Patrick Lee Miller in Quillette:
Most of the debate about James Damore’s memo has focused on its claims about gender, diversity, and affirmative action. Those themes were indeed central to the purpose of the memo. But also important were themes that often got overlooked: reason, open discussion, and classical liberalism. In a way, Damore got some of what he wanted—more discussion about the first set of themes—although he no doubt wished he could keep his job too. Now that there has been so much discussion of those themes, now that the dust has settled after “Googlegate,” it’s a good time to reason through the best arguments on each side of the controversy. Who was right? What can we learn? How can we do better next time there appears to be a clash between the competing values of equality, science, and freedom of speech?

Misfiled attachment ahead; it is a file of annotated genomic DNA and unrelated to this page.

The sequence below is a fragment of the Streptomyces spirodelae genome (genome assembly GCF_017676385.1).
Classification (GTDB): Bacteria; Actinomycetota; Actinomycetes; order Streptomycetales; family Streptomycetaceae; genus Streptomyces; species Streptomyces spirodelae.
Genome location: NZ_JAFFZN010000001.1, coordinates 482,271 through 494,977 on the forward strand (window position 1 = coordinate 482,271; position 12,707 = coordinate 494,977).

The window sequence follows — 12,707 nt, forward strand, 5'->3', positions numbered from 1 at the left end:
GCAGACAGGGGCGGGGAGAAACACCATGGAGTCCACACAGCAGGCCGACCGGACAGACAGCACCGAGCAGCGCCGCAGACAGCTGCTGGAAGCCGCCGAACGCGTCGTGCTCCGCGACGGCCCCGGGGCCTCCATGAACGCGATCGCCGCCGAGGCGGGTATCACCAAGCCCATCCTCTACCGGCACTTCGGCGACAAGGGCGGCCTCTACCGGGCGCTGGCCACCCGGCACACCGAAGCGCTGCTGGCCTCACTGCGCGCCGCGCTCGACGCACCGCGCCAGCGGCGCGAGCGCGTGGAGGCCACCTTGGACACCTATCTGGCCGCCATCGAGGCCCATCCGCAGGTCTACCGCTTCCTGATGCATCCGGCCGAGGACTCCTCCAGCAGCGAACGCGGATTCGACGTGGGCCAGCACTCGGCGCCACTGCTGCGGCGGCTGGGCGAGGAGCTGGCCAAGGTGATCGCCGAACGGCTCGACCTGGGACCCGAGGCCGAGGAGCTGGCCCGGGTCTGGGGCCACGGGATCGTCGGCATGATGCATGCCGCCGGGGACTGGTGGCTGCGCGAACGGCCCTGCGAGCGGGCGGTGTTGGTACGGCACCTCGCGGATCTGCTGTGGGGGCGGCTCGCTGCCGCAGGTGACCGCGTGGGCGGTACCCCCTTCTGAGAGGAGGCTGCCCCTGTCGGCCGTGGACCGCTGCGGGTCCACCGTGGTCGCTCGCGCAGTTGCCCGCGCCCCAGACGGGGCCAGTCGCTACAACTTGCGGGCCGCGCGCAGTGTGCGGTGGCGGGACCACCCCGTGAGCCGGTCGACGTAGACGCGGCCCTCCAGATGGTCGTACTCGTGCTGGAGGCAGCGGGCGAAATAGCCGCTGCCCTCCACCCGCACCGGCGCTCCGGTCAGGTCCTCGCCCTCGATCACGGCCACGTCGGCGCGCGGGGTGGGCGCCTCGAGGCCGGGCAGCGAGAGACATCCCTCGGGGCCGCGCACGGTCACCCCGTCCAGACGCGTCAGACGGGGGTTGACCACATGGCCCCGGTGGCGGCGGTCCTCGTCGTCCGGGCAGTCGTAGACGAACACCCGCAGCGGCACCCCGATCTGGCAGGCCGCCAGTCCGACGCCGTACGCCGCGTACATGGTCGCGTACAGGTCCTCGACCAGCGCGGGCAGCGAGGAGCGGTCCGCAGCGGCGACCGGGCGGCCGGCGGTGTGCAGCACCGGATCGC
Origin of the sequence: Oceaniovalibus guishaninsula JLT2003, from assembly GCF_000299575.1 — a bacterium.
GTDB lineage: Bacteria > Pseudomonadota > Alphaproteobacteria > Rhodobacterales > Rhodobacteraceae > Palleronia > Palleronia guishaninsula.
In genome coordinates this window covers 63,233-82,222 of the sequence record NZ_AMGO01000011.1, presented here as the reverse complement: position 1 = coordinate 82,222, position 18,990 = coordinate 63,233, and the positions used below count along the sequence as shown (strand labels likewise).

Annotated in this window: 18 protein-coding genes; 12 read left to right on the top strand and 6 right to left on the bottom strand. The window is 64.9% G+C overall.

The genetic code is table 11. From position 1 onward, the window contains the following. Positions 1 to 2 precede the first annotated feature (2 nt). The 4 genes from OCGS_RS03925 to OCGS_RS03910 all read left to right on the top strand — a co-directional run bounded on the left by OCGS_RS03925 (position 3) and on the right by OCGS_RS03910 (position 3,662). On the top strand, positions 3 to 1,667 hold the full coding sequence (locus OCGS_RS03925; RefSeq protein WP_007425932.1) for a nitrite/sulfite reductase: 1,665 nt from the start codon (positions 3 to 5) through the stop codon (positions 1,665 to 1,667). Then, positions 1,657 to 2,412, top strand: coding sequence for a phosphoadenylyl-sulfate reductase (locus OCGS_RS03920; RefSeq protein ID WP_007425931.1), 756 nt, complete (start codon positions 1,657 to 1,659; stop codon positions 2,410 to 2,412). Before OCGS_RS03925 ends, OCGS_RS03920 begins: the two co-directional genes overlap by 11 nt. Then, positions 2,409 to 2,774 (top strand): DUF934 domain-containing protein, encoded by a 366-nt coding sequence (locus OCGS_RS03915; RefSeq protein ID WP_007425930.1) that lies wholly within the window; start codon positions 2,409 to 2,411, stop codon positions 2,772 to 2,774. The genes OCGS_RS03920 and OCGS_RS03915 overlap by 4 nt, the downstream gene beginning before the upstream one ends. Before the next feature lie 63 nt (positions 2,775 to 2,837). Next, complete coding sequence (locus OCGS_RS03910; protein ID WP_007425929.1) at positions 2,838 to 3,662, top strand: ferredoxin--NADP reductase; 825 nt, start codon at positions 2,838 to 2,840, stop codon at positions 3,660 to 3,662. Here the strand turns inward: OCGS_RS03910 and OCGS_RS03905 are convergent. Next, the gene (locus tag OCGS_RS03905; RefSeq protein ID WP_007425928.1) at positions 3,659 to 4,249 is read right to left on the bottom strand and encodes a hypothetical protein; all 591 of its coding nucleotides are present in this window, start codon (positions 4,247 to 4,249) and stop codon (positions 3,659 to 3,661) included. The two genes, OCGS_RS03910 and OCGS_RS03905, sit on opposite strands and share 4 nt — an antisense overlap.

Many of the best arguments on Damore’s side can be found in his own memo.
This may come as a surprise to those who developed their opinion about it, not by reading the memo itself but by absorbing accounts of it in the popular press. The misrepresentation began as soon as the story broke. First to publishing the memo, but without its bibliographic links, Gizmodo’s influential account led to widespread criticism of it for being nothing more than unsourced prejudice. Ignoring not only its research, but also Damore’s many assurances that he values diversity and wishes only to criticize the ways in which it has been pursued at Google, Gizmodo began the tradition of calling his memo an “anti-diversity screed.” It was all downhill from there.